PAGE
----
The Tip Out: How to Protect Payment Card Info

By Steve Cannon, Constantine Cannon

July 2, 2014

Back in May, the Alliance held a lively and informative seminar on a serious topic: breaches of a hospitality industry provider’s payment card data.

The three seminar leaders were Steve Cannon and Jeff Shinder of Constantine Cannon LLP, and Steve Mott, Principal, BetterBuyDesign.

In case you missed the seminar or could do with a reminder, here is a rundown of what you need to know in order to protect your business from credit card data breaches!

The seminar addressed four key areas:

1. The hospitality industry is a key target for payment card data compromise activity.

While recent press attention has focused on data breaches at major retailers; restaurants and hotels are among the most commonly affected by payment card system data breaches.  Moreover, data security firms report that such breaches are largely a problem of small and medium-sized businesses. Indeed, multiple seminar participants expressed concern about the impact of potential data breaches on their businesses.

2. Hospitality industry operators need to be prepared and take steps to minimize data breach risk.

Merchants are contractually bound by their agreements with their card processors/banks to comply with the payment card industry’s data security standards (PCI-DSS) and thus need to work with their vendors to achieve compliance as part of their data security strategy.   However, PCI-DSS compliance alone does not equate to robust risk management—merchants must incorporate security awareness and procedures into the routines of all employees with access to card devices, payments, and systems.  For example, merchants should monitor networks for unusual activity or server attempts to send data to unauthorized Internet addresses.

3. Hospitality business operators are advised to act proactively to minimize their business’s liability and risk and to preserve customer goodwill.

Card networks may impose fines and/or seek recoveries for a portion of costs and fraud losses claimed by issuers of potentially compromised cards.  These assessments are technically imposed by Visa and MasterCard on a merchant’s “acquiring” bank.  However, under the indemnification provisions of the agreements merchants have with their processors/banks, the processor may seize funds from the merchant’s transaction cash flow to fund a “reserve account” to cover expected network assessments—even before the networks finalize the amounts the acquiring bank/processor may be obligated to pay.  Further, processors act as a “gatekeeper” between merchants and the card networks during all aspects of a breach investigation.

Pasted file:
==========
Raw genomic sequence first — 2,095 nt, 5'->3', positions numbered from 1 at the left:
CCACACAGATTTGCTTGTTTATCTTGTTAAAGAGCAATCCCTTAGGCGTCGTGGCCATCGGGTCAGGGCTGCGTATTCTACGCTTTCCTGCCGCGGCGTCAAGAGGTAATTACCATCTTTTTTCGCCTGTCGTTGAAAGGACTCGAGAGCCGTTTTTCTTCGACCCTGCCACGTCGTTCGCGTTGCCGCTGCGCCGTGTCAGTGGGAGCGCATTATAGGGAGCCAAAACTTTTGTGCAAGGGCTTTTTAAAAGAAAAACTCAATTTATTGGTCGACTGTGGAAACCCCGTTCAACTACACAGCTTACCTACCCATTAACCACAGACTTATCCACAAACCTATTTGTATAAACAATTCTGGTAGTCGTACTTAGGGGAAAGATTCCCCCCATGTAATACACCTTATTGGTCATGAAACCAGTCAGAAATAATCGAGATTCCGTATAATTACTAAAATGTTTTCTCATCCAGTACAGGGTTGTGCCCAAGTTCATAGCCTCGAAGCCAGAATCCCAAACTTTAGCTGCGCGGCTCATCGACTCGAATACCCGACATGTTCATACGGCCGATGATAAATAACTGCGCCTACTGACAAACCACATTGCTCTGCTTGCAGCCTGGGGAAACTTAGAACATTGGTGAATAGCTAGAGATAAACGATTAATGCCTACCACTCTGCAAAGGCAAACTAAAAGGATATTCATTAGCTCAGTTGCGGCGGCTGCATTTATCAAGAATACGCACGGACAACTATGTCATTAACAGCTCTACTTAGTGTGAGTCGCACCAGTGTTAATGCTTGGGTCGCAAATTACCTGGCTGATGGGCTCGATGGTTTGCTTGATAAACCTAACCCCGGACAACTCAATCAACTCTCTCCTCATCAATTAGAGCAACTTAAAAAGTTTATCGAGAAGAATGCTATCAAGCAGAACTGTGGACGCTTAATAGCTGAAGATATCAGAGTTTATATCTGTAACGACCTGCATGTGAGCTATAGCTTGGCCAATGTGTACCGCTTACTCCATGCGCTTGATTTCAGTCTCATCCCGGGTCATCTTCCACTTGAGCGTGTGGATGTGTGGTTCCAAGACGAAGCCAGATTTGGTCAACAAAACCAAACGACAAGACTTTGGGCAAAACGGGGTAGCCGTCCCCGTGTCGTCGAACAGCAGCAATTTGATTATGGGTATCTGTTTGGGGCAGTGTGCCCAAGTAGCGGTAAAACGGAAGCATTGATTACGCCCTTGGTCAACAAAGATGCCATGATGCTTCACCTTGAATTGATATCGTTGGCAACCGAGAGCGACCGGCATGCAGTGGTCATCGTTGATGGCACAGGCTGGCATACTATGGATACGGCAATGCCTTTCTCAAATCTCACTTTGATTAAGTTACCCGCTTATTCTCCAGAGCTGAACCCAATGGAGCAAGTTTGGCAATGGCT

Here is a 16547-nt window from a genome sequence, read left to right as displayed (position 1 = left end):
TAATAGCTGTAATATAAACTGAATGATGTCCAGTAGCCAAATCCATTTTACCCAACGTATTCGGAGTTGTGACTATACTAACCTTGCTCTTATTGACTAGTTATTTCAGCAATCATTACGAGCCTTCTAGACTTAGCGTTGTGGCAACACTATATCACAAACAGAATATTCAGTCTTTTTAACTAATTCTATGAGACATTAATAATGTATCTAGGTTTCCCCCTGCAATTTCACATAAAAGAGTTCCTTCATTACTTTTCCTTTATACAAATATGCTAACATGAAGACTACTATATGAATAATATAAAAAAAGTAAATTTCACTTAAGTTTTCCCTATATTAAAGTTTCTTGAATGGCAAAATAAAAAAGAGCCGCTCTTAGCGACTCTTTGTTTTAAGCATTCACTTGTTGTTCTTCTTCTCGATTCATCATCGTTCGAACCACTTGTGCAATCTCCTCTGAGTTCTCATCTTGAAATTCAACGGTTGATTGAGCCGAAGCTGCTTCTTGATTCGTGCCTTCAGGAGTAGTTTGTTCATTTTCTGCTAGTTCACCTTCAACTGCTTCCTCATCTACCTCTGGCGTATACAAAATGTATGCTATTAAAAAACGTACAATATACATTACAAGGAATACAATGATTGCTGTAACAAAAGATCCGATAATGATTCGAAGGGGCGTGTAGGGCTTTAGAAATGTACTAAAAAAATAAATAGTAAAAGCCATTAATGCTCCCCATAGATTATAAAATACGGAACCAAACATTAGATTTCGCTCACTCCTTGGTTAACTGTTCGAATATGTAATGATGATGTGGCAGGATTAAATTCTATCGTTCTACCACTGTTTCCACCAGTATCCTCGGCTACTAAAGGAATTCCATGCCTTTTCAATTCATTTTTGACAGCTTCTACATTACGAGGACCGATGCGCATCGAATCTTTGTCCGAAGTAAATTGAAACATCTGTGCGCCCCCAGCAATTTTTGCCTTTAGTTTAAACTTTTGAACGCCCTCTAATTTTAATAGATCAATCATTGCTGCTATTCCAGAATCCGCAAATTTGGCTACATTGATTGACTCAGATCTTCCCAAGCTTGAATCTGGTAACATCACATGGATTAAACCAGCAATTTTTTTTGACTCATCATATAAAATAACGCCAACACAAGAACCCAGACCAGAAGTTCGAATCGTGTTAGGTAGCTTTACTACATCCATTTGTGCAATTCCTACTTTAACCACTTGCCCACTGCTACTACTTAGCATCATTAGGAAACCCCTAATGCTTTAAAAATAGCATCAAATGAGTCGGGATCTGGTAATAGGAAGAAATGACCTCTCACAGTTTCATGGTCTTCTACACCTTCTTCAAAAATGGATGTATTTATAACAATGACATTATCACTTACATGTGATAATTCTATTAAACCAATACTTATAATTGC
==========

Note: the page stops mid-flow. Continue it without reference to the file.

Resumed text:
Several proactive steps for hospitality merchants to take were discussed:

  • Immediately notify your processor/acquirer and direct-contact brands (American Express), and law enforcement if a breach is suspected.
  • If notified of a possible breach by card networks, notify law enforcement, or vice versa.  In all cases, notify your systems vendor/integrator.
  • Consider hiring a PCI-Qualified Forensic Investigator immediately; the card networks are likely to mandate such a step if they conclude a data compromise incident is in progress or has occurred.
  • In consultation with your IT vendor and/or investigator, disconnect compromised systems and preserve all evidence and access logs.  Cooperate with the investigator, but be sure to correct any investigator misunderstandings of the situation.
  • Provide requested information and certifications within network-specified time frames.
  • Comply with New York’s data breach notification statute.
  • Implement a communications strategy to keep customers informed of a potential breach and of your remediation efforts.
  • Be alert to, and work with your processor to take advantage of the opportunity given to your processor/acquirer to appeal card network fines and assessments, usually within 30 days of the processor/acquirer receiving notice of fines and assessments.

4. Learn about changes underway in card technology and rules affecting card acceptance.

Most significantly, the process of transitioning point-of-sale terminals to accept chip-equipped (“EMV”) payment cards that minimize the potential for counterfeiting is underway.  Both Visa and MasterCard have announced programs to incentivize merchants to install complying chip-capable terminals, including possible forgiveness of fraud and reimbursement assessments.  Payment transactions are also going mobile, with a variety of technologies and providers entering the market, a development that may be particularly relevant to hospitality providers.

Litigation working its way through the courts will also affect merchants’ ability to surcharge Visa, MasterCard, and American Express cards.  The ultimate impact on those in the hospitality industry will depend on final judicial resolution of the issues before trial and appellate courts, including the trial of a Justice Department complaint regarding American Express’s anti-discrimination and anti-steering rules.

A copy of the presentation given at the seminar is available here.

For further information, contact Steve Cannon at 202-204-3502,; Jeff Shinder at 212-350-2709,; or Steve Mott, 203-536-0588,

Constantine Cannon specializes in the payment systems industry and represents merchants in disputes regarding payment cards, including litigation regarding card acceptance rules, interchange fees, and data security. 

BetterBuyDesign specializes in designing and implementing electronic commerce initiatives that utilize emerging digital transactions.

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